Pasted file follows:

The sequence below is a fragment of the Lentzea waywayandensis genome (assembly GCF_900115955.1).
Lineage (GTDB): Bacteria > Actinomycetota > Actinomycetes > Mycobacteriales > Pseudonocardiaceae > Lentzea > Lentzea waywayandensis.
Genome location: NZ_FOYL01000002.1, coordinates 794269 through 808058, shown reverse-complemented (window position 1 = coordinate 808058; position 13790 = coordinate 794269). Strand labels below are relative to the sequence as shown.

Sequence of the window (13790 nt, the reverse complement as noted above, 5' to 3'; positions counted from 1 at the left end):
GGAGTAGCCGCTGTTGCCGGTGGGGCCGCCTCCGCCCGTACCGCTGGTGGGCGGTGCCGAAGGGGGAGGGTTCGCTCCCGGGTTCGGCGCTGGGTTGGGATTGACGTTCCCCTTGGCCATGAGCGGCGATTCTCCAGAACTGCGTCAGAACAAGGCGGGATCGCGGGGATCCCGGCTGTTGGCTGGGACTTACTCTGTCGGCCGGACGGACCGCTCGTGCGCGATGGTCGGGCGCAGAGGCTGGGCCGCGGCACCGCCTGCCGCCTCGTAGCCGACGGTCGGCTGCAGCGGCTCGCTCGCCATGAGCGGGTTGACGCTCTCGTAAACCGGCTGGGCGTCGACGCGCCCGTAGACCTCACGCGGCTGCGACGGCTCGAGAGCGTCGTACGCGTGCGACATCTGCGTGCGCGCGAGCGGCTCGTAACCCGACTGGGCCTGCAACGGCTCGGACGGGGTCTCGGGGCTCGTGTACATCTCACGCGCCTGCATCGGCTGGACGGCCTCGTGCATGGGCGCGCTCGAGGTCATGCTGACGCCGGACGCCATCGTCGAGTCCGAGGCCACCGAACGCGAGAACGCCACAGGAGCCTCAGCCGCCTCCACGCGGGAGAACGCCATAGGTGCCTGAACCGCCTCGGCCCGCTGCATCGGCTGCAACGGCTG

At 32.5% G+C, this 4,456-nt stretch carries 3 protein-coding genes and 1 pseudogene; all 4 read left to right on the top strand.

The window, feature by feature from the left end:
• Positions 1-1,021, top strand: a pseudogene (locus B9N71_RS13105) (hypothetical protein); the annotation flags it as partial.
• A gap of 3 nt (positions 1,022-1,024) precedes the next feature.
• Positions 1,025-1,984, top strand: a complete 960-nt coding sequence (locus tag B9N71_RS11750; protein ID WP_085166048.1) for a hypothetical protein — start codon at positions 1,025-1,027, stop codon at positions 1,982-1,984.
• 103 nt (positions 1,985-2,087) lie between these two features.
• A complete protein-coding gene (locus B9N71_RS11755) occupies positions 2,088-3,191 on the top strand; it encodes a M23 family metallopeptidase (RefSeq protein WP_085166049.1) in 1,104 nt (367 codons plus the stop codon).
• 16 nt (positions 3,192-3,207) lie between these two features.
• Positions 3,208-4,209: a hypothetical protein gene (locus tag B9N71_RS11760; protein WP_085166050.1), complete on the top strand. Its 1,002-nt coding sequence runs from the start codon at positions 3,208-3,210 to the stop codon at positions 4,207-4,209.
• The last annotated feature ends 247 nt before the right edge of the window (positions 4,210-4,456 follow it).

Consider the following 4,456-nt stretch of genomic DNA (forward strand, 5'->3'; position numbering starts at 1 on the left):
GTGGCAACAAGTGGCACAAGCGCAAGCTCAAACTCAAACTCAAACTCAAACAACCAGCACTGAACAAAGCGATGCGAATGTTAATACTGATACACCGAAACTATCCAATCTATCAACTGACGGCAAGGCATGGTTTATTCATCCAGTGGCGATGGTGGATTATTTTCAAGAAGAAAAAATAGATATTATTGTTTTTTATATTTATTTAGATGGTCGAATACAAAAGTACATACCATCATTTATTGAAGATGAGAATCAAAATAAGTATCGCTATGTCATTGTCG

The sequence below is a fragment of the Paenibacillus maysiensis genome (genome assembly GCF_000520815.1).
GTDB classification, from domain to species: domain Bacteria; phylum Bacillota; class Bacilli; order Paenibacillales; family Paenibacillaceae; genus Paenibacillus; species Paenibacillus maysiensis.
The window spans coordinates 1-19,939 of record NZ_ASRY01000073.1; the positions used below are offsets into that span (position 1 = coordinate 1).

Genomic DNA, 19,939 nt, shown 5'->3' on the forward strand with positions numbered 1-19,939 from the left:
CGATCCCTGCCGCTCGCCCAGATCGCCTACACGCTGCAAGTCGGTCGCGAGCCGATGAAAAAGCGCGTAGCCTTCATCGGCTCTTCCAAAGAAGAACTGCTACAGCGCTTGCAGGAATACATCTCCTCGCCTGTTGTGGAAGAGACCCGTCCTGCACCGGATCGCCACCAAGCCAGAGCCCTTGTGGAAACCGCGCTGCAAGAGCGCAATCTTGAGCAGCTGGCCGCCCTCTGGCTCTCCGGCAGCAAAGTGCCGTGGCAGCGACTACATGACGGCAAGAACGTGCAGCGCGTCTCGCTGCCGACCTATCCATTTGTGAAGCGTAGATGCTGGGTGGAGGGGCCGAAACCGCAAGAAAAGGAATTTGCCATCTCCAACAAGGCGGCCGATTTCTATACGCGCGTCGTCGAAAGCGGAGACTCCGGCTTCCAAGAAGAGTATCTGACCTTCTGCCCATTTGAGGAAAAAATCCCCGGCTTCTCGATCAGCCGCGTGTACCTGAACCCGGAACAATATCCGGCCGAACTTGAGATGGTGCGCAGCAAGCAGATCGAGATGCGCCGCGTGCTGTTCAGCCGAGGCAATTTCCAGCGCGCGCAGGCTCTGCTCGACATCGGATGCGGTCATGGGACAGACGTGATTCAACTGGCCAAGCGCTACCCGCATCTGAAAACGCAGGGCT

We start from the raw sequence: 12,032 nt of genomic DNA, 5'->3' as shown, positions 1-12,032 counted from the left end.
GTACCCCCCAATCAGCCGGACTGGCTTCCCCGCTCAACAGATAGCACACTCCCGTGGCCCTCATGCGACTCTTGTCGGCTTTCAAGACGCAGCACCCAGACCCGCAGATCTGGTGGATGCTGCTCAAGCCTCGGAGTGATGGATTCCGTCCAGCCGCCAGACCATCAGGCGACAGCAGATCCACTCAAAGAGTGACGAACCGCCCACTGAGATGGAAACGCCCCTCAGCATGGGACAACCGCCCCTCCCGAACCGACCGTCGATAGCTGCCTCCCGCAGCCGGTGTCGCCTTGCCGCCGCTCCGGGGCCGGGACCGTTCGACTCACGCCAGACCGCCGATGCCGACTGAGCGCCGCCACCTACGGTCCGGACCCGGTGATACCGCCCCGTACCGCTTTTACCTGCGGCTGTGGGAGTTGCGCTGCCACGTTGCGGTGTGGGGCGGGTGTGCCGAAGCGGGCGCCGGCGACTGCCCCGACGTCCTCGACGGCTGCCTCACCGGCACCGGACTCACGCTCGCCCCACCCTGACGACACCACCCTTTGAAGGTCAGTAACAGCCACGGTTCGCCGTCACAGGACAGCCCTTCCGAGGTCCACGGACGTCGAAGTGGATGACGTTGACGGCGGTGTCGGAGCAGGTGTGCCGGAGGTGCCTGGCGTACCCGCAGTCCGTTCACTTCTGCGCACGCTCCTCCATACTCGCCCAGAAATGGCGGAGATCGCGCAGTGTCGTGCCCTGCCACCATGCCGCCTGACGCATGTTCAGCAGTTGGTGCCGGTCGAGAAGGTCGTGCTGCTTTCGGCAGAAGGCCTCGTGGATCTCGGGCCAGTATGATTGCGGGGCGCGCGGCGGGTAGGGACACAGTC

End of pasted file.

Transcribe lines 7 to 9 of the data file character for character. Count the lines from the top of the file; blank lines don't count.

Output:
The window, feature by feature from the left end:
• Positions 1-1,021, top strand: a pseudogene (locus B9N71_RS13105) (hypothetical protein); the annotation flags it as partial.
• A gap of 3 nt (positions 1,022-1,024) precedes the next feature.